What is Grief

What is grief?

Grief is a natural response to loss. It’s the emotional suffering you feel when something or someone you love is taken away. The more significant the loss, the more intense the grief will be. You may associate grief with the death of a loved one—which is often the cause of the most intense type of grief—but any loss can cause grief, including:

  • Divorce or relationship breakup
  • Loss of health
  • Losing a job
  • Loss of financial stability
  • A miscarriage
  • Retirement
  • Death of a pet
  • Loss of a cherished dream
  • A loved one’s serious illness
  • Loss of a friendship
  • Loss of safety after a trauma
  • Selling the family home

The more significant the loss, the more intense the grief. However, even subtle losses can lead to grief. For example, you might experience grief after moving away from home, graduating from college, changing jobs, selling your family home, or retiring from a career you loved.

Everyone grieves differently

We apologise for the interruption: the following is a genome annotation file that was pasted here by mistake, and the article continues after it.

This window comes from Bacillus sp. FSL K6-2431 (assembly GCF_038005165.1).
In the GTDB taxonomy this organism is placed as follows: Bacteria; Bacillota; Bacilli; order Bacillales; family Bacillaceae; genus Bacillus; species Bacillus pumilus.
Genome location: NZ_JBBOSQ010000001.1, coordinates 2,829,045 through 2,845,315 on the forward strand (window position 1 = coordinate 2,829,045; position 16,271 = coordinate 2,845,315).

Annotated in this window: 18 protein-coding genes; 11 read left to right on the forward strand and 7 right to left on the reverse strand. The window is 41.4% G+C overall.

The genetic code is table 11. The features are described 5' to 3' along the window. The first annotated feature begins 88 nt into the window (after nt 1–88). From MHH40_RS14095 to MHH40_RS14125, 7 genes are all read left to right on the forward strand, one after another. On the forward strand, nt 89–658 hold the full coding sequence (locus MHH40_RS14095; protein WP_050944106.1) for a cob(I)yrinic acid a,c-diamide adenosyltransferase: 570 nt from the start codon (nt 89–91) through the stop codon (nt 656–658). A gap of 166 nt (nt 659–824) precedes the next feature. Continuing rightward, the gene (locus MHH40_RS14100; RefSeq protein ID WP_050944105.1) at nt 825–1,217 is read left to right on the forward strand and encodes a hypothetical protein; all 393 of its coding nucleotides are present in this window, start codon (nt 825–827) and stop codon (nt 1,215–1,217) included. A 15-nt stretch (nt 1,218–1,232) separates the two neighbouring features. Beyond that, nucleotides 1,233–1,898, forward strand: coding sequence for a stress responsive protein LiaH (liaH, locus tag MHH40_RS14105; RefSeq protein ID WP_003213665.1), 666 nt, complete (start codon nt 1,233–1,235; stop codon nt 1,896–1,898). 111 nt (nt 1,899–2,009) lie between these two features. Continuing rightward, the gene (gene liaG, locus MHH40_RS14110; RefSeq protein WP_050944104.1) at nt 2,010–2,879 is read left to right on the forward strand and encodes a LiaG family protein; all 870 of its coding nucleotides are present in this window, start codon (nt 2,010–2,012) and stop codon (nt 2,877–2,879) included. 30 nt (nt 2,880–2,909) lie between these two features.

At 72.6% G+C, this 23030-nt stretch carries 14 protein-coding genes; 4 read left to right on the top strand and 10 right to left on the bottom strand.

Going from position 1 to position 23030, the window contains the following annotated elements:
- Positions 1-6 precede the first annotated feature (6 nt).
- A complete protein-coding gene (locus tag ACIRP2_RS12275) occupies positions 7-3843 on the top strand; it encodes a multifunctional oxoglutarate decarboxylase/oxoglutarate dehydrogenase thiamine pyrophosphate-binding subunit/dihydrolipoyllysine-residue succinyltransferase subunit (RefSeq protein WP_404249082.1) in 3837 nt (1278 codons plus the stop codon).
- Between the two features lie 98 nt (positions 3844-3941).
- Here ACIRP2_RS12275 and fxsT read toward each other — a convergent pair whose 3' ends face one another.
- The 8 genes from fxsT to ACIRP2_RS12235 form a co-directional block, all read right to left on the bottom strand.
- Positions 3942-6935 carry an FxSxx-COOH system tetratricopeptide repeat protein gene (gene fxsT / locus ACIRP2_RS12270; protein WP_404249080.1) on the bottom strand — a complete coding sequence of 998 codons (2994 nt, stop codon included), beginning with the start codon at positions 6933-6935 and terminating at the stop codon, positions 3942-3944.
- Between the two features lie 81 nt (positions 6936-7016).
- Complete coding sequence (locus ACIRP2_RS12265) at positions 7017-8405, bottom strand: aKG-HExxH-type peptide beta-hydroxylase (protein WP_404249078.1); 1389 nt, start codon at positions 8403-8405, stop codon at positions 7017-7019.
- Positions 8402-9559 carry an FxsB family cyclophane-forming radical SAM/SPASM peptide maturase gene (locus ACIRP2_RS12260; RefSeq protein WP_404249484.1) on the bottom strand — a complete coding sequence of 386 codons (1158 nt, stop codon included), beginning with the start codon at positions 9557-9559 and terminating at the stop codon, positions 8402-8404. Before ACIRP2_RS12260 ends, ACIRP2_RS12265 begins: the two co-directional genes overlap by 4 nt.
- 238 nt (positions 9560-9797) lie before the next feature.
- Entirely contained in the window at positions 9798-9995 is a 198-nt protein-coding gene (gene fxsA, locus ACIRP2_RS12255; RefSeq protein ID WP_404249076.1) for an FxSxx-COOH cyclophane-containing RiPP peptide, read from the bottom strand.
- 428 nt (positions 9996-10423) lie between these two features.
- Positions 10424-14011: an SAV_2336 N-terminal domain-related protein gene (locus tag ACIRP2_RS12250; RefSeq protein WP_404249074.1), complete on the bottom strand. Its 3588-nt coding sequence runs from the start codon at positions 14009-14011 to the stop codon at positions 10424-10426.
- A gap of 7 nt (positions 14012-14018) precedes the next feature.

Grieving is a personal and highly individual experience. How you grieve depends on many factors, including your personality and coping style, your life experience, your faith, and the nature of the loss. The grieving process takes time. Healing happens gradually; it can’t be forced or hurried – and there is no “normal” timetable for grieving. Some people start to feel better in weeks or months. For others, the grieving process is measured in years. Whatever your grief experience, it’s important to be patient with yourself and allow the process to naturally unfold.

Myths and Facts About Grief

MYTH: The pain will go away faster if you ignore it.

Fact: Trying to ignore your pain or keep it from surfacing will only make it worse in the long run. For real healing it is necessary to face your grief and actively deal with it.

MYTH: It’s important to be “be strong” in the face of loss.

Fact: Feeling sad, frightened, or lonely is a normal reaction to loss. Crying doesn’t mean you are weak. You don’t need to “protect” your family or friends by putting on a brave front. Showing your true feelings can help them and you.

MYTH: If you don’t cry, it means you aren’t sorry about the loss.

Fact: Crying is a normal response to sadness, but it’s not the only one. Those who don’t cry may feel the pain just as deeply as others. They may simply have other ways of showing it.

MYTH: Grief should last about a year.

Fact: There is no right or wrong time frame for grieving. How long it takes can differ from person to person.

Source: Center for Grief and Healing

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